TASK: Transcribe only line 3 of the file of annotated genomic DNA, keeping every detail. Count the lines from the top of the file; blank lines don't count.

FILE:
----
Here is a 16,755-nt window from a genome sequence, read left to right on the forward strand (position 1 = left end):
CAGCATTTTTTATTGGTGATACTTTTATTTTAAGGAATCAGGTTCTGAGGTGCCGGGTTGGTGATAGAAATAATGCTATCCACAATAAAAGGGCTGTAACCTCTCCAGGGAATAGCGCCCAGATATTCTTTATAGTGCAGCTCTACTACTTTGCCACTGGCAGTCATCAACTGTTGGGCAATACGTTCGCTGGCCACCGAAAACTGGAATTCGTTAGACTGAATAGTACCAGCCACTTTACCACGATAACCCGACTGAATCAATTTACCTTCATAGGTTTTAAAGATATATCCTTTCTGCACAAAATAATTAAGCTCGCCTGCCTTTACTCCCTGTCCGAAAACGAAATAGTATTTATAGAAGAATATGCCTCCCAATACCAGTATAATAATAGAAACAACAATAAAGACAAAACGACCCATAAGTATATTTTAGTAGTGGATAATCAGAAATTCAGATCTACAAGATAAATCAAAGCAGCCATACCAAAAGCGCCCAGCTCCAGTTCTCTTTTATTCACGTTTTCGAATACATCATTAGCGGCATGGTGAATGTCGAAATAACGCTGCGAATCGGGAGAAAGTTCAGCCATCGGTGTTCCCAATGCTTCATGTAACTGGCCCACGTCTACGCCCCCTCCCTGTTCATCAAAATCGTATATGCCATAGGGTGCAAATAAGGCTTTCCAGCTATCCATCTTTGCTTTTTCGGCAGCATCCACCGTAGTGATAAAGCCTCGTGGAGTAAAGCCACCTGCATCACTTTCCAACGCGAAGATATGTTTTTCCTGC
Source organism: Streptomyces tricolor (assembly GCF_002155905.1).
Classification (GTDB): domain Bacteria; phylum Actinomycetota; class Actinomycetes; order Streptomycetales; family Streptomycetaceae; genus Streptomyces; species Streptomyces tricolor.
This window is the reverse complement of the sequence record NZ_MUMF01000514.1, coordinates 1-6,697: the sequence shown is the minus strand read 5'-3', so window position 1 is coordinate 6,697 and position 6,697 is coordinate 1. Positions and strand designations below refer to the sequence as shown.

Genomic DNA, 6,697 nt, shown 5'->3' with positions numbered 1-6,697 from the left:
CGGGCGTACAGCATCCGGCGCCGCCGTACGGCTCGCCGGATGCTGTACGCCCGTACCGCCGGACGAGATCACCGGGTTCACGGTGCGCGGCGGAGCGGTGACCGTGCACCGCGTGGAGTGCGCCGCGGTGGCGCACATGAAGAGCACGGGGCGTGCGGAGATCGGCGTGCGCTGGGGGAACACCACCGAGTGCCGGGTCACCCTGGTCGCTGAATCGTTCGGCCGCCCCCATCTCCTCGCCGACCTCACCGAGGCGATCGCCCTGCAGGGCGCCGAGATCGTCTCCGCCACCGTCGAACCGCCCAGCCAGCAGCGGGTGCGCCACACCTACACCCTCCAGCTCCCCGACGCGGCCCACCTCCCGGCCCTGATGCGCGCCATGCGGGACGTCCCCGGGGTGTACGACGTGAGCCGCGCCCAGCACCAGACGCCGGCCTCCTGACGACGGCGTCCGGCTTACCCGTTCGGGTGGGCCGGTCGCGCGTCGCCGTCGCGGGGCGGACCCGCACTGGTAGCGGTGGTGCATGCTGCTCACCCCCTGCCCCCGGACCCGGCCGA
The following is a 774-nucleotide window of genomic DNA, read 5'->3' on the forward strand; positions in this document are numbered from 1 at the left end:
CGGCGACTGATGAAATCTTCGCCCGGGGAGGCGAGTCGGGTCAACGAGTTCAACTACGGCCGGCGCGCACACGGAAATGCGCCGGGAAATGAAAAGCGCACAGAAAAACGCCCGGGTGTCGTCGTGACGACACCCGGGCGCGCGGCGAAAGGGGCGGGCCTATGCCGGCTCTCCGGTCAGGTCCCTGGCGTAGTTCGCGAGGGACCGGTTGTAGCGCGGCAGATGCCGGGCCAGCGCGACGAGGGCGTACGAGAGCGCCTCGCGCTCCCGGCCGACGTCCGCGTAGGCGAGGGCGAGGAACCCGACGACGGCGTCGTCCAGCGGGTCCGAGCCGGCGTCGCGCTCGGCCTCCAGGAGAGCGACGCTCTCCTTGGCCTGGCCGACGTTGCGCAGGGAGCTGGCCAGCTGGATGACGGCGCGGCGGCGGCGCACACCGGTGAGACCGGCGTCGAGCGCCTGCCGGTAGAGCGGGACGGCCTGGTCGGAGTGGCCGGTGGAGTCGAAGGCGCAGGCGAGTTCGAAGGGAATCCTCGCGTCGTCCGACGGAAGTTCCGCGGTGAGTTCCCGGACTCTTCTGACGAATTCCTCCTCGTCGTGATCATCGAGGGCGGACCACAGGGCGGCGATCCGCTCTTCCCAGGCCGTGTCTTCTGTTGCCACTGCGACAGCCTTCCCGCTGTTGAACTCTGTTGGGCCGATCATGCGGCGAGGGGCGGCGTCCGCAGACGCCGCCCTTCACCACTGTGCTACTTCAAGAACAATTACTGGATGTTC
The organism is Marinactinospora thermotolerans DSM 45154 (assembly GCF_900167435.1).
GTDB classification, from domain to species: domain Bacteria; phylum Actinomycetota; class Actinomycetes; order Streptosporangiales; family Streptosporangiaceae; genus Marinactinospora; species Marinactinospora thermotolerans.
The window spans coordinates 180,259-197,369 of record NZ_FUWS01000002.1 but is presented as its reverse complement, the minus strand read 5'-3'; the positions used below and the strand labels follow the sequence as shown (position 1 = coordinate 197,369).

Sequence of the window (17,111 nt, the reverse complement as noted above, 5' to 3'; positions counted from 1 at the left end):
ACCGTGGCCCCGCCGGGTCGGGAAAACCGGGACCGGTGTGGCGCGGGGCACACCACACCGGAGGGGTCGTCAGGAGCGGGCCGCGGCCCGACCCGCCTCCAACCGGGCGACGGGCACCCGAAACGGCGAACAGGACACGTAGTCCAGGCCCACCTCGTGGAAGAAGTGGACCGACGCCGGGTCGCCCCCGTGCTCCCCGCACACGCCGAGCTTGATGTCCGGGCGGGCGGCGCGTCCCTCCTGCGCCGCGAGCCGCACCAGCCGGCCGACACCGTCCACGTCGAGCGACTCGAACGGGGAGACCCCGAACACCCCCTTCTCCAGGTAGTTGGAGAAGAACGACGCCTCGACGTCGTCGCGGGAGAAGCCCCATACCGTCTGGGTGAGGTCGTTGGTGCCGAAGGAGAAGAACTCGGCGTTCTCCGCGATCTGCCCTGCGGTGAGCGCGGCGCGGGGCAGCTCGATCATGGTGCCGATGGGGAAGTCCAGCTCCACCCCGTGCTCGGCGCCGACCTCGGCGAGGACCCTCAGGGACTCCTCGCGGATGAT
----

Source organism: Streptomyces tricolor (assembly GCF_002155905.1).